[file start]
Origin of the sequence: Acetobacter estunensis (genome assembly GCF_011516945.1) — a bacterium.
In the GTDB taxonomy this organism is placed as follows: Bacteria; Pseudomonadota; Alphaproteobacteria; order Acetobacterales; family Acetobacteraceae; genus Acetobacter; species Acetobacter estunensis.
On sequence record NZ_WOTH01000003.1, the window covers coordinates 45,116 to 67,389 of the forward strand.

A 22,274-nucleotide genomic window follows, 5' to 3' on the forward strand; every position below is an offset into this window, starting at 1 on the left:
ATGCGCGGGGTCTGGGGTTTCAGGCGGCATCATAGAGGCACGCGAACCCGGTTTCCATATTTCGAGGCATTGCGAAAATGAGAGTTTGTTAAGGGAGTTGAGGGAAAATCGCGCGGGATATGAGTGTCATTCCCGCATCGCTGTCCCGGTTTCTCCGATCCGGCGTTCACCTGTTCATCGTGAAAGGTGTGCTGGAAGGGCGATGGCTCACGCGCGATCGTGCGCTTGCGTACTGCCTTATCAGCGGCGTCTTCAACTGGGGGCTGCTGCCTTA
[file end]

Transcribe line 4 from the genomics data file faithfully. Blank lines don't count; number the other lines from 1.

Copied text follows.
A 22,274-nucleotide genomic window follows, 5' to 3' on the forward strand; every position below is an offset into this window, starting at 1 on the left: